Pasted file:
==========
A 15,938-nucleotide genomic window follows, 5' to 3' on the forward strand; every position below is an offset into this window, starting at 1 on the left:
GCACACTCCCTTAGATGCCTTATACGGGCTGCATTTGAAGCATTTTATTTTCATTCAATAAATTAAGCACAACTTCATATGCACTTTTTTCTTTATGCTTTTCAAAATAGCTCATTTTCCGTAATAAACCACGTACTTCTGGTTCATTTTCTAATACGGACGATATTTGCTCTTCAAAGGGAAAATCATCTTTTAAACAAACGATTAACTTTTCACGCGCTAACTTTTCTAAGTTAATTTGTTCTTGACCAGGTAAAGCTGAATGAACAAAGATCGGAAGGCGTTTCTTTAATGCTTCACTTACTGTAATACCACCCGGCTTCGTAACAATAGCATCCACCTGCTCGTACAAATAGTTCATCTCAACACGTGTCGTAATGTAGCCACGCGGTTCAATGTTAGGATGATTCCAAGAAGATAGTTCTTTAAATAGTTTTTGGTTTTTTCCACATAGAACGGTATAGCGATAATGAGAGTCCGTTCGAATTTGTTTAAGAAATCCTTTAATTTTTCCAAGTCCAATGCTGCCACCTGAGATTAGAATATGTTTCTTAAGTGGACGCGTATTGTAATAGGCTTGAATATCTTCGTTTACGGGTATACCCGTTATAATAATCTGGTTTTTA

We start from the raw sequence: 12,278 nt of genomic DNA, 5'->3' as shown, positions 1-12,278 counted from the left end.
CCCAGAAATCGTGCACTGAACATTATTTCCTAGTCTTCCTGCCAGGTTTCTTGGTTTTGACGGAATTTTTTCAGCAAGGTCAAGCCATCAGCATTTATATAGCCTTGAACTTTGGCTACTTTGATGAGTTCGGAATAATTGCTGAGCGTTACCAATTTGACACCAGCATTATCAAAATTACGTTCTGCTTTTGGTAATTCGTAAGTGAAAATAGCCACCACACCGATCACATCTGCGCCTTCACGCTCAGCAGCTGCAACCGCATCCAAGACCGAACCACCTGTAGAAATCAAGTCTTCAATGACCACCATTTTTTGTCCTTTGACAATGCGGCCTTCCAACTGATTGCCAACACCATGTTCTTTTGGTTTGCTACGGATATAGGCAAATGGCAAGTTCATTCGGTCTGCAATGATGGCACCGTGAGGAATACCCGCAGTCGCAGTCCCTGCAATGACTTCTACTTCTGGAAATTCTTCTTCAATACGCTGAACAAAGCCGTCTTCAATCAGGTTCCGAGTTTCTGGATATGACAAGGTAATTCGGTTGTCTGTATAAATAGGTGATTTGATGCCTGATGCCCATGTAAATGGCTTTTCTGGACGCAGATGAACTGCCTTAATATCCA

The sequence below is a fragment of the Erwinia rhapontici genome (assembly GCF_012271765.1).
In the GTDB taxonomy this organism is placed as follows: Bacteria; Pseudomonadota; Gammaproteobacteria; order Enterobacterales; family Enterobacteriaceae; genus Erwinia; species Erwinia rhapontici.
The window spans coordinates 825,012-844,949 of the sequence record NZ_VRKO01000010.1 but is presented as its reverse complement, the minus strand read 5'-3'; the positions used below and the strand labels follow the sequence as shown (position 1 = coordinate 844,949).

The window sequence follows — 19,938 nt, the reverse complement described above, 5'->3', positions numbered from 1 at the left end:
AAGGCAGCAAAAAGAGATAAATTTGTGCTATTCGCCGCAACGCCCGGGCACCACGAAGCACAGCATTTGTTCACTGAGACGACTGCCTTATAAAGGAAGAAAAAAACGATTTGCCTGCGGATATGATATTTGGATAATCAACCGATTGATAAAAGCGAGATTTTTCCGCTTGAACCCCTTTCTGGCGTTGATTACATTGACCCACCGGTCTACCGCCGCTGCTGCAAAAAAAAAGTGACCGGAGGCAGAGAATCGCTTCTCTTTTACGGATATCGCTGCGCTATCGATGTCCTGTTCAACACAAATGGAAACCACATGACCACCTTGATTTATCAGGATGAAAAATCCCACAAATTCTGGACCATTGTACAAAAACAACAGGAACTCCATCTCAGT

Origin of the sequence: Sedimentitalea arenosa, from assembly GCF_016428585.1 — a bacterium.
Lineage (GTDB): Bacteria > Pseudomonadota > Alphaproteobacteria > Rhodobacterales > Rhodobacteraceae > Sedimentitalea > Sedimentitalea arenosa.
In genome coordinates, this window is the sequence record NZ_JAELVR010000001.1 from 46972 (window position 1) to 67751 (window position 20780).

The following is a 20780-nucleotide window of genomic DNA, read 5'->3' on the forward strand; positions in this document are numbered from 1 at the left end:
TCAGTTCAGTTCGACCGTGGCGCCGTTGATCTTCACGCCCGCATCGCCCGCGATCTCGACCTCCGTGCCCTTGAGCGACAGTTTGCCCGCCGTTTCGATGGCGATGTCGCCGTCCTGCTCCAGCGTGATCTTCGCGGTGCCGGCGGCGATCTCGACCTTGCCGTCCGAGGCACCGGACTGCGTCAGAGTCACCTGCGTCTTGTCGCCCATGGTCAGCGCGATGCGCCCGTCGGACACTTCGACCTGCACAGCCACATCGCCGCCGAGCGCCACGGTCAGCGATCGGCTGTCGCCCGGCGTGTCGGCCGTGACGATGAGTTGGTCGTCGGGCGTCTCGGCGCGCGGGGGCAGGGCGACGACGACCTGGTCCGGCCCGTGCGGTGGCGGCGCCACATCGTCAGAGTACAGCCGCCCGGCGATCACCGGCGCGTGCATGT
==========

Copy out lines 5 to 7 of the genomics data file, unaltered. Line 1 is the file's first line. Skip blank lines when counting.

The sequence below is a fragment of the Erwinia rhapontici genome (assembly GCF_012271765.1).
In the GTDB taxonomy this organism is placed as follows: Bacteria; Pseudomonadota; Gammaproteobacteria; order Enterobacterales; family Enterobacteriaceae; genus Erwinia; species Erwinia rhapontici.
The window spans coordinates 825,012-844,949 of the sequence record NZ_VRKO01000010.1 but is presented as its reverse complement, the minus strand read 5'-3'; the positions used below and the strand labels follow the sequence as shown (position 1 = coordinate 844,949).